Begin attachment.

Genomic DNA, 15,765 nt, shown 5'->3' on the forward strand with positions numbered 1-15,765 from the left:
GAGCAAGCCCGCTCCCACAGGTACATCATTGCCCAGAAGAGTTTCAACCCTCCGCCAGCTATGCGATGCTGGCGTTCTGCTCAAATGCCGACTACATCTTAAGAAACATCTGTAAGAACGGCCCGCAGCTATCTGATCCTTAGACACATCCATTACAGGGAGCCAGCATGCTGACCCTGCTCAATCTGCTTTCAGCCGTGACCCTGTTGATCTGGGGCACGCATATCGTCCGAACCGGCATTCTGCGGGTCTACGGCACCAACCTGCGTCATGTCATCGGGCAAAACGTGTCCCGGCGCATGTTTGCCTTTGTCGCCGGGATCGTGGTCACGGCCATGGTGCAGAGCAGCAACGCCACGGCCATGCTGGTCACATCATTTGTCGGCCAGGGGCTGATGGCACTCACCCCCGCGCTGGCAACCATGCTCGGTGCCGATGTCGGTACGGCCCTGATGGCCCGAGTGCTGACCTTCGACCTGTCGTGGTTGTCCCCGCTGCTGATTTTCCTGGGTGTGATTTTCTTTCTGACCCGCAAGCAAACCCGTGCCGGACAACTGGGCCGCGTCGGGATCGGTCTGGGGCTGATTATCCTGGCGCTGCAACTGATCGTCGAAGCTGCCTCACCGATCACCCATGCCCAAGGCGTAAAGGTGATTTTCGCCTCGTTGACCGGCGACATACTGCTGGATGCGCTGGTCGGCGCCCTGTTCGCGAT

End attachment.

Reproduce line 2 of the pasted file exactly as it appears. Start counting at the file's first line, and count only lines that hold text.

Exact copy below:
GAGCAAGCCCGCTCCCACAGGTACATCATTGCCCAGAAGAGTTTCAACCCTCCGCCAGCTATGCGATGCTGGCGTTCTGCTCAAATGCCGACTACATCTTAAGAAACATCTGTAAGAACGGCCCGCAGCTATCTGATCCTTAGACACATCCATTACAGGGAGCCAGCATGCTGACCCTGCTCAATCTGCTTTCAGCCGTGACCCTGTTGATCTGGGGCACGCATATCGTCCGAACCGGCATTCTGCGGGTCTACGGCACCAACCTGCGTCATGTCATCGGGCAAAACGTGTCCCGGCGCATGTTTGCCTTTGTCGCCGGGATCGTGGTCACGGCCATGGTGCAGAGCAGCAACGCCACGGCCATGCTGGTCACATCATTTGTCGGCCAGGGGCTGATGGCACTCACCCCCGCGCTGGCAACCATGCTCGGTGCCGATGTCGGTACGGCCCTGATGGCCCGAGTGCTGACCTTCGACCTGTCGTGGTTGTCCCCGCTGCTGATTTTCCTGGGTGTGATTTTCTTTCTGACCCGCAAGCAAACCCGTGCCGGACAACTGGGCCGCGTCGGGATCGGTCTGGGGCTGATTATCCTGGCGCTGCAACTGATCGTCGAAGCTGCCTCACCGATCACCCATGCCCAAGGCGTAAAGGTGATTTTCGCCTCGTTGACCGGCGACATACTGCTGGATGCGCTGGTCGGCGCCCTGTTCGCGAT